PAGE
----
What is a private water supply?
In Gateshead, the vast majority of homes are served by the mains drinking water system administered by Northumbrian Water. Some houses, however, are served by private water supplies. A private water supply is one which is not provided by a water company. In England and Wales most private water supplies are in rural locations and are from wells, boreholes, springs or streams. The few private water supplies found in Gateshead are single private dwellings only. We have no known commercial premises on private water supplies.
Private Water Supplies Regulations 2009
The Private Water Supplies Regulations 2009 cover all private water supplies and private distributions systems. They came into effect in January 2010 and look to further safeguard public health by ensuring that supplies are safe to drink. The inspection and sample regime that councils have to undertake has been significantly increased.
Private water supplies are categorised into four groups:
1. Single private dwellings.
2. Small domestic supplies supplying fewer than 50 people.
3. Large domestic supplies supplying over 50 people or serving commercial premises.
4. Private distribution systems (where mains water is then used to supply a number of onward properties, such as caravan parks).
Risk assessments and sampling requirements
The regulations require the council to carry out a risk assessment of private water supplies every five years. This involves surveying the supply to identify potential contamination from the source to the consumer's tap, identifying possible prevention measures and treatment options. This will identify which parameters need to be sampled for when testing the water supply. We have five years to complete the initial risk assessments for all private water supplies as well as private distribution systems.
Single Private Dwellings: Single private dwellings will not require routine monitoring or a risk assessment. However, we can sample or risk assess at the owners request.
Small Domestic Supplies: The amount of monitoring will depend on the outcome of the risk assessment. However, it will be a minimum of once every five years. Supplies will be sampled for five basic parameters and anything else that arises from the risk assessment.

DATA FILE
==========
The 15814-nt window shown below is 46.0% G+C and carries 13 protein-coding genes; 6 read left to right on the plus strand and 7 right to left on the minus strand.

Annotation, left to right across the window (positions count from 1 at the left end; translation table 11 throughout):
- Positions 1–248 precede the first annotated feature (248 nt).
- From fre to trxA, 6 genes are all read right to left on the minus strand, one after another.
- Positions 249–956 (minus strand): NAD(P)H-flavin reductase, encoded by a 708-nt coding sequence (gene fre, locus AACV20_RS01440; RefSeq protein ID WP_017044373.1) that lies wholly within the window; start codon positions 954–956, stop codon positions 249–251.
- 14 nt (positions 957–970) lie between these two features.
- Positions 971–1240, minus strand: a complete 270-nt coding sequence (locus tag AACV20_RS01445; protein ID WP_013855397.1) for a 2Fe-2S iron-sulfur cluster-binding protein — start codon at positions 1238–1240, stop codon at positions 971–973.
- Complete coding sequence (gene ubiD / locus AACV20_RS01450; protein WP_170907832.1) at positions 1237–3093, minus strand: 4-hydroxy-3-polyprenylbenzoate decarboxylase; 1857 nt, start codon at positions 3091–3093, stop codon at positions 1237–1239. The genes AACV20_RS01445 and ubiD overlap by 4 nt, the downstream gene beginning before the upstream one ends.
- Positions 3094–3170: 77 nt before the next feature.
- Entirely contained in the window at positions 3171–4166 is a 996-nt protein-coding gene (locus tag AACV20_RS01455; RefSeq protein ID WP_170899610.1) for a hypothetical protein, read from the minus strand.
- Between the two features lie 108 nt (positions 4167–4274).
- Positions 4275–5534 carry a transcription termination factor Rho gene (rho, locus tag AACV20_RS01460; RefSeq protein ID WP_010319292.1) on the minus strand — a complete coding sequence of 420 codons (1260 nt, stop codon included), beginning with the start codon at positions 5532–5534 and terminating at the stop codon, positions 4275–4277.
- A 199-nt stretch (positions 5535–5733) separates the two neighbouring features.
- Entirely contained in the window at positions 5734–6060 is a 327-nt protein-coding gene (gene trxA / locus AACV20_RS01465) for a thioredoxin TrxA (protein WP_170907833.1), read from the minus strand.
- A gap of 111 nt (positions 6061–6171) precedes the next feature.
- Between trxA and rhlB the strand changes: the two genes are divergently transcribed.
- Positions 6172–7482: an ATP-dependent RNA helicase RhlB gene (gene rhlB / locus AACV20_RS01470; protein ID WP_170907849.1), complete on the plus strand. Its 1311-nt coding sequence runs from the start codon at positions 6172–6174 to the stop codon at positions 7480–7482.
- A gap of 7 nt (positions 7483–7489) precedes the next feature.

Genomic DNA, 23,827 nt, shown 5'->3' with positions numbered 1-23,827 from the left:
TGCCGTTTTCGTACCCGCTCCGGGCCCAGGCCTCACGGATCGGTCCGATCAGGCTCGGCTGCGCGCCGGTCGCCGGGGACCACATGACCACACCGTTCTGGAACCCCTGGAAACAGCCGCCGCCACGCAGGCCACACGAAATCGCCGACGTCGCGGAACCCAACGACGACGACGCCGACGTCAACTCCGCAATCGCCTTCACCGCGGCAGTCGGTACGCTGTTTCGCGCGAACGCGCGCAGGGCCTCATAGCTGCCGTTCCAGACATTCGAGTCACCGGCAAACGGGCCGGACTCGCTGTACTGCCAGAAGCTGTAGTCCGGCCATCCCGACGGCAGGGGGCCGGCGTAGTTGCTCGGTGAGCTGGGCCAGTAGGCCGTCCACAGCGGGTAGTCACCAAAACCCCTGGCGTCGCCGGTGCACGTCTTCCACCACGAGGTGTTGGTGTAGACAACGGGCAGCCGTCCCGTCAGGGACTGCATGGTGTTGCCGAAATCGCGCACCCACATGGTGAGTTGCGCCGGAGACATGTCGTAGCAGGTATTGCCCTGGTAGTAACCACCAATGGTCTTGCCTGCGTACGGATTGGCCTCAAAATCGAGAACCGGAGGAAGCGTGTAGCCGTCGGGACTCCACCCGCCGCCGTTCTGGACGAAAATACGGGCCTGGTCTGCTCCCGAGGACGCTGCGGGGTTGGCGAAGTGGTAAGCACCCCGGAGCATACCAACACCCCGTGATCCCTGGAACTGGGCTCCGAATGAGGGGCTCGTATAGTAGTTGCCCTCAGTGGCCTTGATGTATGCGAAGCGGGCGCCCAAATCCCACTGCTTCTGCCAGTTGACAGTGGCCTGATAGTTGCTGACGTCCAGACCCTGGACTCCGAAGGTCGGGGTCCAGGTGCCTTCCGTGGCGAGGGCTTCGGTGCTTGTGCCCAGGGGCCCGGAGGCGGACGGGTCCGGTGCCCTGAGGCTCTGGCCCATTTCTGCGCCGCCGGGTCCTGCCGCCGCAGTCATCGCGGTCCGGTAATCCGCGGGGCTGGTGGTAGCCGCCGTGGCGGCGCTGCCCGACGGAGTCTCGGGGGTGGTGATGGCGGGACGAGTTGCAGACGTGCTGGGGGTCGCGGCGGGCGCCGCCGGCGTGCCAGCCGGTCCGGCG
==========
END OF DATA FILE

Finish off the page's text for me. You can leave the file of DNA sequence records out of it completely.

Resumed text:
Private Distribution Systems: Monitoring must be carried out according to the outcome of the risk assessment.
Notices can be served to improve or restrict unwholesome supplies. Failure to comply with the notices may result in either works in default or prosecution in a Magistrates Court.
What are the charges?
A system of charging was introduced in the regulations so local authorities can recover the costs they incur. In the absence of central government funding the Council must recover costs from the supply owner. However, if you have a complaint about a private water supply this would not normally incur a charge.
|| Max. Charge Permitted
|| Example Charging Scheme
|| Comments |
| Risk assessment
|| Hourly Rate x officer time
|| Simple risk assessment & report |
|| Hourly rate & any analysis costs
|| Charge for a visit & to take a sample |
|| Hourly rate & any analysis costs
|| Carried out in the event of test failure |
|| Hourly rate x officer time
|| Application by the owner of a supply for permission to breach a standard temporarily whilst remedial work is carried out |
| Analysis :- |
|Under Reg 10 (Domestic Supplies)
||Analysis costs, not to exceed £25
||Where a supply provides <10m3 / day or < 50 people and is used for domestic purposes |
The fee charged will reflect the time that officers spend carrying out the statutory risk assessment, and the officer time and payments we make to a contractor to carry out water sampling and analysis.